15. The method of claim 14, wherein rotating the display screen with respect to the second link comprises rotating at least one of the display screen and the second link with respect to a second pivot extending between the display screen and the second link.
16. The method of claim 14, further comprising guiding a portion of the first pivot along at least a portion of a first curved aperture defined in one of a display screen backing coupled to the display screen and the display housing.
17. The method of claim 15, further comprising:
guiding a portion of the first pivot along at least a portion of a first curved aperture defined in one of a display screen backing coupled to the display screen and the display housing; and
guiding a portion of the second pivot along at least a portion of a second curved aperture defined in one of the display screen backing and the display housing.
18. A pivotable display apparatus for a computer, comprising:
a display screen;
a housing pivotally coupled to the display screen and having a first elongated aperture and a second elongated aperture;
a hub extending away from the display screen into the first elongated aperture of the housing, the hub moveable within and along the first elongated aperture; and
a projection extending from the display screen into the second elongated aperture of the housing, the projection limiting rotation of the display screen with respect to the housing in a portion of a range of movement of the hub within the first elongated aperture.
19. The apparatus of claim 18, wherein the hub extends from a screen backing coupled to the display screen.
20. The apparatus of claim 18, wherein the hub moves in a substantially straight path within the first elongated aperture.
21. The apparatus of claim 18, wherein the hub is rotatable within the first elongated aperture.
22. The apparatus of claim 18, wherein at least a portion of the second elongated aperture is shaped similarly to a corresponding portion of the first elongated aperture.
23. The apparatus of claim 18, wherein the second elongated aperture has a substantially straight portion and a curved portion in which the second elongated aperture permits rotation of the display screen relative to the housing.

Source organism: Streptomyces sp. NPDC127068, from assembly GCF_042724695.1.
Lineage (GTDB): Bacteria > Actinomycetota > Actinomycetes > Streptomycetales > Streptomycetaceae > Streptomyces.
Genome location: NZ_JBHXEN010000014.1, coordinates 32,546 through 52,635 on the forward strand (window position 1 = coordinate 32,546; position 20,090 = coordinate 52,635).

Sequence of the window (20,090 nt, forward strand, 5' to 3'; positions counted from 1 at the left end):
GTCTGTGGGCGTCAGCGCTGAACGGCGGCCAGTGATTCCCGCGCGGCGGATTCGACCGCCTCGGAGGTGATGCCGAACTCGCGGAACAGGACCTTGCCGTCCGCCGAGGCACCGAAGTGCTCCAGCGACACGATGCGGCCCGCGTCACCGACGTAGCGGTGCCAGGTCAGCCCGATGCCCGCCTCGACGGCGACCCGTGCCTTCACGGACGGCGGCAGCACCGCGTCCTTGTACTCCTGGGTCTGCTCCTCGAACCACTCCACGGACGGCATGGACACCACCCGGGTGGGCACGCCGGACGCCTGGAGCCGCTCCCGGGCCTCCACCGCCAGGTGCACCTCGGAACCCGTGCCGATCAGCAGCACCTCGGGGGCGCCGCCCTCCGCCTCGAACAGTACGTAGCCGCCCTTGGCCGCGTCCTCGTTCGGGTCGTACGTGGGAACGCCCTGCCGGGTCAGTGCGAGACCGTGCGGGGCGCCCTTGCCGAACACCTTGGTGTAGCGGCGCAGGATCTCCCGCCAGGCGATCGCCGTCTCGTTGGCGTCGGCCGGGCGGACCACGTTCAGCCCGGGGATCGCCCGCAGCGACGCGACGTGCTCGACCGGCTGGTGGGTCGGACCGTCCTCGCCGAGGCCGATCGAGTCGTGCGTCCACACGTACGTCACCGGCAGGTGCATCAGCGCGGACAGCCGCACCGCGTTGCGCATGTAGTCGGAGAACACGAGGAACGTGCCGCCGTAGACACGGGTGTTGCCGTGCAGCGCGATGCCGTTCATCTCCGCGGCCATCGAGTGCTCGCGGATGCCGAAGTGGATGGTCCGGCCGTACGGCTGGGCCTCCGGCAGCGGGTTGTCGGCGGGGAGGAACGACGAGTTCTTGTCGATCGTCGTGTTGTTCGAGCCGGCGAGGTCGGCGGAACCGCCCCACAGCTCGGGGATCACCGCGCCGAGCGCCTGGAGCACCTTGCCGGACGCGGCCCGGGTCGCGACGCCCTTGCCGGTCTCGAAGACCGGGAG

24. The apparatus of claim 23, wherein rotation of the display screen is substantially prevented by the projection within the straight portion of the second elongated aperture.
25. A display orientation device for a display screen coupled to a display housing and rotatable within a plane in which the display screen lies, the display screen having a first orientation with respect to the display housing and a second orientation with respect to the display housing, the display orientation device comprising:
a hub extending between the display screen and the display housing, the hub coupled to the display screen in the first and second orientations and preventing rotation of the display screen in the first and second orientations, the hub movable from the first and second orientations to an intermediate position in which the hub and the display screen are rotatable with respect to the display housing.
26. The device of claim 25, wherein:
the hub has a first and second apertures defined therein;
the first aperture is oriented substantially perpendicular to the second aperture; and
the first aperture is oriented to engage a portion of the housing in the first orientation of the display screen; and
the second aperture is oriented to engage the portion of the housing in the second orientation of the display screen.
27. The device of claim 26, wherein the portion of the housing is a projection slidably received within the first and second apertures.
28. The device of claim 26, wherein the portion of the housing has an aperture dimensioned to receive a projection of the hub.
29. A display screen control apparatus for a display screen movable within a plane in which the display screen lies and movable with respect to a display screen housing, the apparatus comprising:
a projection extending between the display screen and the display screen housing; and
a bias element coupled to the projection and positioned to exert a bias force upon the projection to urge the display screen in a direction, the display screen movable with respect to the display screen housing under the bias force exerted by the bias element.
30. The apparatus, of claim 29, wherein the projection extends away from the display screen and is movable with respect to the display screen housing.
31. The apparatus of claim 29, wherein the bias element is coupled to and between the projection and the display screen housing.
32. A display screen latching apparatus for a display screen movable with respect to a display screen housing and in a plane in which the display screen lies, the display screen latching apparatus comprising:
a catch releasably coupled to the display screen;
a user-manipulatable control coupled to the catch and operable by a user to actuate the catch between latched and unlatched positions;
the display screen restrained from movement in the plane with respect to the display screen housing when the catch is in the latched position, and movable in the plane with respect to the display screen housing when the catch is released by the user-manipulatable control to the unlatched position.